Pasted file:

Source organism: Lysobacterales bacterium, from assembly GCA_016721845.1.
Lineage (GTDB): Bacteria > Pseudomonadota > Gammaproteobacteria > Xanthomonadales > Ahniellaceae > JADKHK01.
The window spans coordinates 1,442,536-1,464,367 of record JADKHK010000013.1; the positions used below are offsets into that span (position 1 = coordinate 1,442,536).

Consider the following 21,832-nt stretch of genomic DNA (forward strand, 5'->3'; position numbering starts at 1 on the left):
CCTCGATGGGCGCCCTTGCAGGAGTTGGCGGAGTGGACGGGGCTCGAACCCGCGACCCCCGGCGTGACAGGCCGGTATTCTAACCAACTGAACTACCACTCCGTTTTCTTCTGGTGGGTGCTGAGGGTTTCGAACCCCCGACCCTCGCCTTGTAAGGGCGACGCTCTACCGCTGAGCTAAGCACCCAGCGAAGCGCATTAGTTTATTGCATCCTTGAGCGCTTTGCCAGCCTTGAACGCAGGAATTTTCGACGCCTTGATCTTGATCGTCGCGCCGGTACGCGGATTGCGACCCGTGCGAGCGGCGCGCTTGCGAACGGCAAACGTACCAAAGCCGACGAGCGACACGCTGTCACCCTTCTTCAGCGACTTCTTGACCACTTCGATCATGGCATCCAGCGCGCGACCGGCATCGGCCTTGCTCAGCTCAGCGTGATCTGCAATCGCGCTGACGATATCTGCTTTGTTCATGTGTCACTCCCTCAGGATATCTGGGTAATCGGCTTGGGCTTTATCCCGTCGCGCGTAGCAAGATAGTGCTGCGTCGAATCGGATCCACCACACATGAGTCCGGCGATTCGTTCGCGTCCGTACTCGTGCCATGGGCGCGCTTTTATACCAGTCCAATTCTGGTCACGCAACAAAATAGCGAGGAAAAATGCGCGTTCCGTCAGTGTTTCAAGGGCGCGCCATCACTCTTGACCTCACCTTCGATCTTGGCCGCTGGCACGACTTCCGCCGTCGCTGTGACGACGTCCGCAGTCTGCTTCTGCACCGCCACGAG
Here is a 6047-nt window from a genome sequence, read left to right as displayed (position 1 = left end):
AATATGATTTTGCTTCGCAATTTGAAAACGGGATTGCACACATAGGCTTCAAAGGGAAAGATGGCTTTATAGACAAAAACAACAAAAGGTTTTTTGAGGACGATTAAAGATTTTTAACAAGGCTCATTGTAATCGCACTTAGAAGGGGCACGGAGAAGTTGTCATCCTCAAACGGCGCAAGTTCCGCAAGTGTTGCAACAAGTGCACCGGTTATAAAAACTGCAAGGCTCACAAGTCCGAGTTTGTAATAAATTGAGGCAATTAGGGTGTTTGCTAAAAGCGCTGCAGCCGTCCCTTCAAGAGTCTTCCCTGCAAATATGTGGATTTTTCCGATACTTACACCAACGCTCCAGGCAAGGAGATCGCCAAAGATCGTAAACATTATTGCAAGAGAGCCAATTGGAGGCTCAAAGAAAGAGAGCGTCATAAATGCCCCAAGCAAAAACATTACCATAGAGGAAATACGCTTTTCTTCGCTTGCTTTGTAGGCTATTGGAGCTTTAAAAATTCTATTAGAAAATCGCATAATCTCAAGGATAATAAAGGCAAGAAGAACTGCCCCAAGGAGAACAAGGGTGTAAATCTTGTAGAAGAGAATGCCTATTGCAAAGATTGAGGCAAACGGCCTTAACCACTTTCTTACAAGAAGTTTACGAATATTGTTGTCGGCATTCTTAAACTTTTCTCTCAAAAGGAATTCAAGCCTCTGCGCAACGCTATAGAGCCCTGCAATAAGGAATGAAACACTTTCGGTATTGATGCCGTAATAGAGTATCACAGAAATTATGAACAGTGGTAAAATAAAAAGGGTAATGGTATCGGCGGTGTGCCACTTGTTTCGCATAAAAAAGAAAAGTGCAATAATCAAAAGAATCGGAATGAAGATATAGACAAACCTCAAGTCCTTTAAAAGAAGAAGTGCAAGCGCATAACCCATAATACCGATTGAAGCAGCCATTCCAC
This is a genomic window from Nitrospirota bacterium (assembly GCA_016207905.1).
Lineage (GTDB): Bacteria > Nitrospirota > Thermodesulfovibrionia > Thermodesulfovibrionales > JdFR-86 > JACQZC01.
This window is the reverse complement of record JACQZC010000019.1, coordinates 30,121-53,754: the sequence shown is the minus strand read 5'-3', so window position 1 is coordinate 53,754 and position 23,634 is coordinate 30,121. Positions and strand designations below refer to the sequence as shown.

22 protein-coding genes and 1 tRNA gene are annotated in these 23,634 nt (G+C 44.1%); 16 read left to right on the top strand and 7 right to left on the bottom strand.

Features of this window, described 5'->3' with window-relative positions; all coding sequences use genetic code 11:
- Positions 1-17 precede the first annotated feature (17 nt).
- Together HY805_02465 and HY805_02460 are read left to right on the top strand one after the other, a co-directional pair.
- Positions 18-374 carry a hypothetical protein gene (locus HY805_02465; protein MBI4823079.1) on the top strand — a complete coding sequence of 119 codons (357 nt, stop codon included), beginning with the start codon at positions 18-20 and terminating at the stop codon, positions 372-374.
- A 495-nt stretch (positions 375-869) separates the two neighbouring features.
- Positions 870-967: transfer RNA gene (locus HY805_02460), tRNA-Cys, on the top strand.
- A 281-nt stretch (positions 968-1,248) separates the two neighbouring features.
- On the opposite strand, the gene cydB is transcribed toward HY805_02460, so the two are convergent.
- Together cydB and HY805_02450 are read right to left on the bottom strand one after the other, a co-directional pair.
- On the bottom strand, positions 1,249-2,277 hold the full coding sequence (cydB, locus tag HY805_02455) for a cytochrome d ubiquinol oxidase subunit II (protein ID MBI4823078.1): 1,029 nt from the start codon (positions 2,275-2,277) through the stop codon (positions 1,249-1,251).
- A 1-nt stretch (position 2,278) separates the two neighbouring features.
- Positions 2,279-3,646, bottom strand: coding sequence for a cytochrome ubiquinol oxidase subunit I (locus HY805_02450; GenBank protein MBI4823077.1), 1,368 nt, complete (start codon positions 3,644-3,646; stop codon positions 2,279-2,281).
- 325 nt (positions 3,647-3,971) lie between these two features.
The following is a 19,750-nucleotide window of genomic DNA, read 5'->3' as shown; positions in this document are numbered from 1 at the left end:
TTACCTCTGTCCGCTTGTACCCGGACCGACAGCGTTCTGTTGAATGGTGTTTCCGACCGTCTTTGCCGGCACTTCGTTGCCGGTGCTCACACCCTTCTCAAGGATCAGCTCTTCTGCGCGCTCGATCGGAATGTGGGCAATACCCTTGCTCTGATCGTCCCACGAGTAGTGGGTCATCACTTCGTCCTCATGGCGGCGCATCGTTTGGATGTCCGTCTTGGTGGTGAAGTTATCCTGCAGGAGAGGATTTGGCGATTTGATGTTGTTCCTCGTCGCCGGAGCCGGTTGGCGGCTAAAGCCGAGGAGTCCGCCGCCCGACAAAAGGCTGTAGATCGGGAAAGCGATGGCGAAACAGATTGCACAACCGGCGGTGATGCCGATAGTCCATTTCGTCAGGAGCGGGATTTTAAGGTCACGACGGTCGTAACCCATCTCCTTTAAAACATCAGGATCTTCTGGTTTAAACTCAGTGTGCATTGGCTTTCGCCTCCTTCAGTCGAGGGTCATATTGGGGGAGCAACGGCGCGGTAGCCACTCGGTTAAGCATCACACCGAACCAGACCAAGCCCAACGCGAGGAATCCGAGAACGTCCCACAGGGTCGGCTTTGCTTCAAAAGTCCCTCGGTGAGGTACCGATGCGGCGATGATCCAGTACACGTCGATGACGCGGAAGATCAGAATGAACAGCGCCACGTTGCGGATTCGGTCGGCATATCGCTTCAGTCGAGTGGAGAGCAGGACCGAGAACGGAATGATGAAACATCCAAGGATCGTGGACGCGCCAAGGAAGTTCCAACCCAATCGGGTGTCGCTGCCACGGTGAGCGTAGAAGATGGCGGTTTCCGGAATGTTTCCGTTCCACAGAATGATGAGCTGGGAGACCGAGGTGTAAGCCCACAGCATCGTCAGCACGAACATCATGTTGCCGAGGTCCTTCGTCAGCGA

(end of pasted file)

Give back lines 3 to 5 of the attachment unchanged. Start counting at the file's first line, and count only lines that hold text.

The window spans coordinates 1,442,536-1,464,367 of record JADKHK010000013.1; the positions used below are offsets into that span (position 1 = coordinate 1,442,536).

Consider the following 21,832-nt stretch of genomic DNA (forward strand, 5'->3'; position numbering starts at 1 on the left):
CCTCGATGGGCGCCCTTGCAGGAGTTGGCGGAGTGGACGGGGCTCGAACCCGCGACCCCCGGCGTGACAGGCCGGTATTCTAACCAACTGAACTACCACTCCGTTTTCTTCTGGTGGGTGCTGAGGGTTTCGAACCCCCGACCCTCGCCTTGTAAGGGCGACGCTCTACCGCTGAGCTAAGCACCCAGCGAAGCGCATTAGTTTATTGCATCCTTGAGCGCTTTGCCAGCCTTGAACGCAGGAATTTTCGACGCCTTGATCTTGATCGTCGCGCCGGTACGCGGATTGCGACCCGTGCGAGCGGCGCGCTTGCGAACGGCAAACGTACCAAAGCCGACGAGCGACACGCTGTCACCCTTCTTCAGCGACTTCTTGACCACTTCGATCATGGCATCCAGCGCGCGACCGGCATCGGCCTTGCTCAGCTCAGCGTGATCTGCAATCGCGCTGACGATATCTGCTTTGTTCATGTGTCACTCCCTCAGGATATCTGGGTAATCGGCTTGGGCTTTATCCCGTCGCGCGTAGCAAGATAGTGCTGCGTCGAATCGGATCCACCACACATGAGTCCGGCGATTCGTTCGCGTCCGTACTCGTGCCATGGGCGCGCTTTTATACCAGTCCAATTCTGGTCACGCAACAAAATAGCGAGGAAAAATGCGCGTTCCGTCAGTGTTTCAAGGGCGCGCCATCACTCTTGACCTCACCTTCGATCTTGGCCGCTGGCACGACTTCCGCCGTCGCTGTGACGACGTCCGCAGTCTGCTTCTGCACCGCCACGAG